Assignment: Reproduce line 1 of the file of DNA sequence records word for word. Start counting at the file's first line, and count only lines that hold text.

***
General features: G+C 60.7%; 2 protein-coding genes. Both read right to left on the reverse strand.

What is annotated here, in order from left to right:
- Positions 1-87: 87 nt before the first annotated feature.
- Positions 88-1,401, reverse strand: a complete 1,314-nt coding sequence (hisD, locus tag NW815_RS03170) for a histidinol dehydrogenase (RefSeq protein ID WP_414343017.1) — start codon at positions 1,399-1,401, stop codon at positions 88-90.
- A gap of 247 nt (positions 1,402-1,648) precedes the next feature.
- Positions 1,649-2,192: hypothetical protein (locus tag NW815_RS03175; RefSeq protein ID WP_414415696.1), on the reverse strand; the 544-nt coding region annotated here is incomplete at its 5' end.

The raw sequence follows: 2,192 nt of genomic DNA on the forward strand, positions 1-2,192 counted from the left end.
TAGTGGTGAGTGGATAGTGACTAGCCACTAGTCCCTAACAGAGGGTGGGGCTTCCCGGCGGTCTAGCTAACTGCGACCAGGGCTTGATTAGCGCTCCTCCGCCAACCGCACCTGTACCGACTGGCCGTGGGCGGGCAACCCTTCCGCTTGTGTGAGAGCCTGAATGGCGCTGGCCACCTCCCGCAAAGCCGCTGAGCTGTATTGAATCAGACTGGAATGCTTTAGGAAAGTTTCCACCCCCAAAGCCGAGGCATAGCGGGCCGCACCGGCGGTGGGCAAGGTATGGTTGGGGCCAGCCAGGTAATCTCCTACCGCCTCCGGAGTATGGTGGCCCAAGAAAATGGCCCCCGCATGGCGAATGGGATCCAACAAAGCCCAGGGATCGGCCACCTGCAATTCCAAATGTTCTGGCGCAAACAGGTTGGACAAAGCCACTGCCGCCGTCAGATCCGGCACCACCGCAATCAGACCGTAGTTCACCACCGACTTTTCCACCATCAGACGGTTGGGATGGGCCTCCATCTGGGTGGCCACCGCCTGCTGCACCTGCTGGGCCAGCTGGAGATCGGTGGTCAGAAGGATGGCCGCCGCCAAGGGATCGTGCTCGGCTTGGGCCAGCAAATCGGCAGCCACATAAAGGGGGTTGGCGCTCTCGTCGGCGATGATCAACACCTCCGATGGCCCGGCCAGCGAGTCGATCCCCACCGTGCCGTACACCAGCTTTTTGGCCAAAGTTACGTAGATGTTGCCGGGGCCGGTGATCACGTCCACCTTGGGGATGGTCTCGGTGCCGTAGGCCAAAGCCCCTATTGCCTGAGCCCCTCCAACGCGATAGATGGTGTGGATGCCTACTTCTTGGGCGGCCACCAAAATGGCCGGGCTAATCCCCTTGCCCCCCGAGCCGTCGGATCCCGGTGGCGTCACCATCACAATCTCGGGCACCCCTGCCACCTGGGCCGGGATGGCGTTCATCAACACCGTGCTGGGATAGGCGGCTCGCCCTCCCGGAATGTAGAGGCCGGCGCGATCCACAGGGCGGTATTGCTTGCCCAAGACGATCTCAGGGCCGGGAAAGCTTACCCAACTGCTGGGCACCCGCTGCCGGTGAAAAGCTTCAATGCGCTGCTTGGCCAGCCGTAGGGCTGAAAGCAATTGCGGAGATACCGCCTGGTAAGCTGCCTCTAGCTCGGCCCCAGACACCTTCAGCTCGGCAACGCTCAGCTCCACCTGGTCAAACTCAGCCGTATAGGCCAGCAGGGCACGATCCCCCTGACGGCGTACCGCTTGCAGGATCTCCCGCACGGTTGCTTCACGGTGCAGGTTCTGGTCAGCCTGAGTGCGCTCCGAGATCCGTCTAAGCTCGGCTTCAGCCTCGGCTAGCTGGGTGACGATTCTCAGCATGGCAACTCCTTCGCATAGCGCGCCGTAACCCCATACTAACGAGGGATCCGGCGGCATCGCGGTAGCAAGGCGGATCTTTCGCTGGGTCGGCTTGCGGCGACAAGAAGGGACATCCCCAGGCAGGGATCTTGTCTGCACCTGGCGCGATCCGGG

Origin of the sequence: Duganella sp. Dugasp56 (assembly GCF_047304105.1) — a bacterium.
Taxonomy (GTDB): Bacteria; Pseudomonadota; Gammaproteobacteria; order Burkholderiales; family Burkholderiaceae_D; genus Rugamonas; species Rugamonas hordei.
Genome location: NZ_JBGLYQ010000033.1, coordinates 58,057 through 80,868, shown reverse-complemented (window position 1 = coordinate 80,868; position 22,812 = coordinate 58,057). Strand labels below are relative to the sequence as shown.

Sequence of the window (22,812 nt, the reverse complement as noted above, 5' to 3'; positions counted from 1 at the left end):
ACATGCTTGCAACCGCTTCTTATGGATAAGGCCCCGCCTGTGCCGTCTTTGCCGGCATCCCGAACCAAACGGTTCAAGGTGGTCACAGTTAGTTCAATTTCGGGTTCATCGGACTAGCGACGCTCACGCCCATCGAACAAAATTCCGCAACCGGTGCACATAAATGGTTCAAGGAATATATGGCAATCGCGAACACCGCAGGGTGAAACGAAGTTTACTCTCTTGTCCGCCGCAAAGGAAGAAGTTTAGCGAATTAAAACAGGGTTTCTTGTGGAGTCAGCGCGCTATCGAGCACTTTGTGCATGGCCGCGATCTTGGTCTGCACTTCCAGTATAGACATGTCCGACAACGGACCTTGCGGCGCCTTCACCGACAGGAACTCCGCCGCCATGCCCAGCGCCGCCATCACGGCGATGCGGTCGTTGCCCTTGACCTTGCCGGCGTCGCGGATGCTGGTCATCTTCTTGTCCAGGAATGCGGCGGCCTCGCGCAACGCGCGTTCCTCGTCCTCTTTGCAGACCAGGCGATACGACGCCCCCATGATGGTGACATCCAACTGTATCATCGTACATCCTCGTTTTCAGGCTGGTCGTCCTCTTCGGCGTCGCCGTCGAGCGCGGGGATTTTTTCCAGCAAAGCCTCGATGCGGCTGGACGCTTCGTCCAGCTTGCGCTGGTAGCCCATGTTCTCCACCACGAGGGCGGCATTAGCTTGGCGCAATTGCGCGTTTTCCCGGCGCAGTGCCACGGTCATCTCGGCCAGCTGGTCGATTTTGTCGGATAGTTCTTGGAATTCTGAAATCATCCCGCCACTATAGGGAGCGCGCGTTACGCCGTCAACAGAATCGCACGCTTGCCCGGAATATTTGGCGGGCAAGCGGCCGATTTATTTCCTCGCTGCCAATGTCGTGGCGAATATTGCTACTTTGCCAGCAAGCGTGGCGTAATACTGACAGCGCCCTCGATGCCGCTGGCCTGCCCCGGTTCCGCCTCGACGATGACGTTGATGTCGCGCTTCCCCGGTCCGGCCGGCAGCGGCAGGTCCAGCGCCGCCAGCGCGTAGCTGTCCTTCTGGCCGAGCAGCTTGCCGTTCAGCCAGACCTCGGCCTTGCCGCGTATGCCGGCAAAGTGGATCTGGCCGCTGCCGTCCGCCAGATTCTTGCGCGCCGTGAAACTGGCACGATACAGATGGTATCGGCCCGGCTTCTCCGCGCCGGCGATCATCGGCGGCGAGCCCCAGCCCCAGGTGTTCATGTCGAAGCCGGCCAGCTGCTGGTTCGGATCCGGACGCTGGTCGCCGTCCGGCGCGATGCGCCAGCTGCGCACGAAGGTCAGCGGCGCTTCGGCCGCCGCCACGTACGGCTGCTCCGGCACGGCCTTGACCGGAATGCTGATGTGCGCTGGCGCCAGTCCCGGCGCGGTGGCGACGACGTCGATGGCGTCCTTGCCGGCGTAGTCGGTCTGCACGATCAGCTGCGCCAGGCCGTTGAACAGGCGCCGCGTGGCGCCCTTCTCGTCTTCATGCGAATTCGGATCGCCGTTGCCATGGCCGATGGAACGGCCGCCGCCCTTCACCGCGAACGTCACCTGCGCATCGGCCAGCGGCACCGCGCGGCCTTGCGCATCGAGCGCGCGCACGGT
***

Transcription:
General features: G+C 60.7%; 2 protein-coding genes. Both read right to left on the reverse strand.